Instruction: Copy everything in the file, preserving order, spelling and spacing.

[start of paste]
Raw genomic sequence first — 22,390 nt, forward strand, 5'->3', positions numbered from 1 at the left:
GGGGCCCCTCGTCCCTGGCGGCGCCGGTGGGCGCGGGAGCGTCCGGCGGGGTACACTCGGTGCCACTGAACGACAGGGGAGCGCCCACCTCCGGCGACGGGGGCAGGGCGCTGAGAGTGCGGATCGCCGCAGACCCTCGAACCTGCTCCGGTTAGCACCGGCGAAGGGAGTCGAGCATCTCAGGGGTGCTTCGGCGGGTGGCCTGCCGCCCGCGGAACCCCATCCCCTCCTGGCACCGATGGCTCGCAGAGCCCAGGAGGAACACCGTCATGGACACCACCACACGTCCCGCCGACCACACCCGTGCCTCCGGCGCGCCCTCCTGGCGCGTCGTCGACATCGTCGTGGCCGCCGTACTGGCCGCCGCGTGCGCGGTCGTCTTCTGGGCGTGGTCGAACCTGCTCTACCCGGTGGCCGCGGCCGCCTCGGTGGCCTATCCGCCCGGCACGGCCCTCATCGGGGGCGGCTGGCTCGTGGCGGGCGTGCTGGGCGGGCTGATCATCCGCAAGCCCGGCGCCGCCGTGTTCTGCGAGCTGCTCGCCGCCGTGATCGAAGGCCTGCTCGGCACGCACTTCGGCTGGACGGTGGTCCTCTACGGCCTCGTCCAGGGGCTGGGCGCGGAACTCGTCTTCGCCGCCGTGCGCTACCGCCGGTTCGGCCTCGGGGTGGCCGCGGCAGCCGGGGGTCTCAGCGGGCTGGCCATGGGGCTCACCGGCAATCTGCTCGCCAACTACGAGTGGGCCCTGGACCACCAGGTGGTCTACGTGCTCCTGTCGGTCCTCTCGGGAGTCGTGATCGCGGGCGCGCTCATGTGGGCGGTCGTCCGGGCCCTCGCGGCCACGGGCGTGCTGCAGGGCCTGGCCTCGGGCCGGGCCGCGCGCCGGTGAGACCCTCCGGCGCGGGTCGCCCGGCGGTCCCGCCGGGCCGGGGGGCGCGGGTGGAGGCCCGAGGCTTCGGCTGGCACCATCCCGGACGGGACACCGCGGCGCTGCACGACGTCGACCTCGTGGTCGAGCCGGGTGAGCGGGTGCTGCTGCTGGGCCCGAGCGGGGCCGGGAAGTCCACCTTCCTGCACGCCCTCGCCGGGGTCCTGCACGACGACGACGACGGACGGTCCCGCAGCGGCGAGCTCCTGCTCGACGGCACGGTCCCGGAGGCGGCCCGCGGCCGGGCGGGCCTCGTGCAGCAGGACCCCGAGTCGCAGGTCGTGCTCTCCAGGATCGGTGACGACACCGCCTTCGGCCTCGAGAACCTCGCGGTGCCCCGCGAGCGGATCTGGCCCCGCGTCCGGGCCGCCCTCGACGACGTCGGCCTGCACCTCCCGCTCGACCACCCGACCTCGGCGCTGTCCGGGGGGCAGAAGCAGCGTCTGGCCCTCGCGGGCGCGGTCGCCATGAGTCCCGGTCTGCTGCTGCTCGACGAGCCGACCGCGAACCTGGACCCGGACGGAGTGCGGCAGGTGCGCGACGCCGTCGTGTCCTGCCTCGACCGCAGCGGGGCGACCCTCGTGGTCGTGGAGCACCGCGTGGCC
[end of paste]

Raw genomic sequence first — 22,390 nt, forward strand, 5'->3', positions numbered from 1 at the left:
GGGGCCCCTCGTCCCTGGCGGCGCCGGTGGGCGCGGGAGCGTCCGGCGGGGTACACTCGGTGCCACTGAACGACAGGGGAGCGCCCACCTCCGGCGACGGGGGCAGGGCGCTGAGAGTGCGGATCGCCGCAGACCCTCGAACCTGCTCCGGTTAGCACCGGCGAAGGGAGTCGAGCATCTCAGGGGTGCTTCGGCGGGTGGCCTGCCGCCCGCGGAACCCCATCCCCTCCTGGCACCGATGGCTCGCAGAGCCCAGGAGGAACACCGTCATGGACACCACCACACGTCCCGCCGACCACACCCGTGCCTCCGGCGCGCCCTCCTGGCGCGTCGTCGACATCGTCGTGGCCGCCGTACTGGCCGCCGCGTGCGCGGTCGTCTTCTGGGCGTGGTCGAACCTGCTCTACCCGGTGGCCGCGGCCGCCTCGGTGGCCTATCCGCCCGGCACGGCCCTCATCGGGGGCGGCTGGCTCGTGGCGGGCGTGCTGGGCGGGCTGATCATCCGCAAGCCCGGCGCCGCCGTGTTCTGCGAGCTGCTCGCCGCCGTGATCGAAGGCCTGCTCGGCACGCACTTCGGCTGGACGGTGGTCCTCTACGGCCTCGTCCAGGGGCTGGGCGCGGAACTCGTCTTCGCCGCCGTGCGCTACCGCCGGTTCGGCCTCGGGGTGGCCGCGGCAGCCGGGGGTCTCAGCGGGCTGGCCATGGGGCTCACCGGCAATCTGCTCGCCAACTACGAGTGGGCCCTGGACCACCAGGTGGTCTACGTGCTCCTGTCGGTCCTCTCGGGAGTCGTGATCGCGGGCGCGCTCATGTGGGCGGTCGTCCGGGCCCTCGCGGCCACGGGCGTGCTGCAGGGCCTGGCCTCGGGCCGGGCCGCGCGCCGGTGAGACCCTCCGGCGCGGGTCGCCCGGCGGTCCCGCCGGGCCGGGGGGCGCGGGTGGAGGCCCGAGGCTTCGGCTGGCACCATCCCGGACGGGACACCGCGGCGCTGCACGACGTCGACCTCGTGGTCGAGCCGGGTGAGCGGGTGCTGCTGCTGGGCCCGAGCGGGGCCGGGAAGTCCACCTTCCTGCACGCCCTCGCCGGGGTCCTGCACGACGACGACGACGGACGGTCCCGCAGCGGCGAGCTCCTGCTCGACGGCACGGTCCCGGAGGCGGCCCGCGGCCGGGCGGGCCTCGTGCAGCAGGACCCCGAGTCGCAGGTCGTGCTCTCCAGGATCGGTGACGACACCGCCTTCGGCCTCGAGAACCTCGCGGTGCCCCGCGAGCGGATCTGGCCCCGCGTCCGGGCCGCCCTCGACGACGTCGGCCTGCACCTCCCGCTCGACCACCCGACCTCGGCGCTGTCCGGGGGGCAGAAGCAGCGTCTGGCCCTCGCGGGCGCGGTCGCCATGAGTCCCGGTCTGCTGCTGCTCGACGAGCCGACCGCGAACCTGGACCCGGACGGAGTGCGGCAGGTGCGCGACGCCGTCGTGTCCTGCCTCGACCGCAGCGGGGCGACCCTCGTGGTCGTGGAGCACCGCGTGGCC